Take Five From Wine And Imbibe Genius
It’s been called the best five minutes in the history of Jazz.
I’d be hard pressed to deny this assessment of “Take Five”, the great composition by Paul Desmond and performance to perfection by Dave Brubeck, who died today at 91 years of age.
Many wine lovers will point to a particular wine and insist it was the wine that put them on the road to wine geekdom. For me it was never one wine. But I can say this: Whenever someone tells me they don’t “GET” jazz or doesn’t like jazz or don’t understand Jazz, I always sit them down and ask them to listen to “Take Five”. It is a composition of monumental beauty and among the tightest performances and recordings of all time. Its percussion line is haunting. Its melody (such as it is) is among the most memorable you and recognizable in all of American music.
Dave Brubeck’s last individual recording came in 2007 at 86 years of age when he released “Indian Summer”. This long and winding set of ballads could easily serve as his own requiem. The name of the recording and the melodic, slow, intensely introspective nature of the songs (both original compositions and otherwise) hint at end of life contemplations.
But then, there is “Take Fave”. If you have never listened to this recording with intent, I urge you to put on headphones or ear buds or whatever it is you use to concentrate your mind on audio, sit back and listen. It’s only just over five minutes long. But what you will hear is aural genius that will be listened to and gawked at for as long as we listen to music. It has been my habit to do just this on a regular basis, almost always sucking up “Take Five” with bourbon in hand.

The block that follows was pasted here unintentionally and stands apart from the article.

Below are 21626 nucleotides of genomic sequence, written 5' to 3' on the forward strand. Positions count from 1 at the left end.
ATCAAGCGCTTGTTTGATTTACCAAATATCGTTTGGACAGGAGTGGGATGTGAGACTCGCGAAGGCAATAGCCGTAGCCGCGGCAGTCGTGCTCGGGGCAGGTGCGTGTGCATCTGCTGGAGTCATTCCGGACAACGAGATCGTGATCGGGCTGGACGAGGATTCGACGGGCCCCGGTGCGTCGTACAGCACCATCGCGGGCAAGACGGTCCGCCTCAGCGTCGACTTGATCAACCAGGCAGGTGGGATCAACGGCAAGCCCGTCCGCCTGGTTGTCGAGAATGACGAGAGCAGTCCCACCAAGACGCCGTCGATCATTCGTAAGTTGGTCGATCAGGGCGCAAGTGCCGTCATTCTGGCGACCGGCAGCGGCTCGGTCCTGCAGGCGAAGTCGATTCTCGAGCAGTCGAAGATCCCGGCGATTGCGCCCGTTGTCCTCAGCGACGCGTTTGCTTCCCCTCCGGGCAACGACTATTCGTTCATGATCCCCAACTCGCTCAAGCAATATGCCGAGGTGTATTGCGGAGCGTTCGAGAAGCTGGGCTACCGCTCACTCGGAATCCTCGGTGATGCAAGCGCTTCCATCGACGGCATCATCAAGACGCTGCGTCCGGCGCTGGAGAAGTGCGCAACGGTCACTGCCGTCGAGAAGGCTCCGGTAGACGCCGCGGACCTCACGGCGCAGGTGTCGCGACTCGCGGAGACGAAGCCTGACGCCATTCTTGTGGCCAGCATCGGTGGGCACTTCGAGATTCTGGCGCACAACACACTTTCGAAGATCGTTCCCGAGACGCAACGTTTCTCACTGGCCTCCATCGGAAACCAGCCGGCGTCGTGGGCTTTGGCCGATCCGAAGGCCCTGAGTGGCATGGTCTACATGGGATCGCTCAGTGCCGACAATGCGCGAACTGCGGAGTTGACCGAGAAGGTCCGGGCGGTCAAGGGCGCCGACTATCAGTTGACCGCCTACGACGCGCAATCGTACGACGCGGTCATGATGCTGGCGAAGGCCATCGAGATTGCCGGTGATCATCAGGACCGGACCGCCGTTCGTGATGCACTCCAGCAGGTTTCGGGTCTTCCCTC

Brubeck’s “Take Five” is driven forward by a compelling saxophone melody, supported by one of the most insistent uses of a mere two chords ever put to use by a piano in a song. Finally, you have the drums. The drum solo in “Take Five” will be called by some the greatest in jazz history. It is a powerful endorsement of “negative space” in music. It drags the listener on as the two piano chords follow along, become every more evident and competitive. It is thrilling.
The passing of Dave Brubeck brings to an end the life of one of America’s greatest musicians and certainly one of the top jazz pianist ever to walk the earth. It is similar to the passing of a Robert Mondavi or Ernest Gallo of Andre Tchelistcheff. We mourn their passing yet stand back and marvel at the gifts they gave to their profession.
Take five from wine today to sit back and celebrate the life of Dave Brubeck.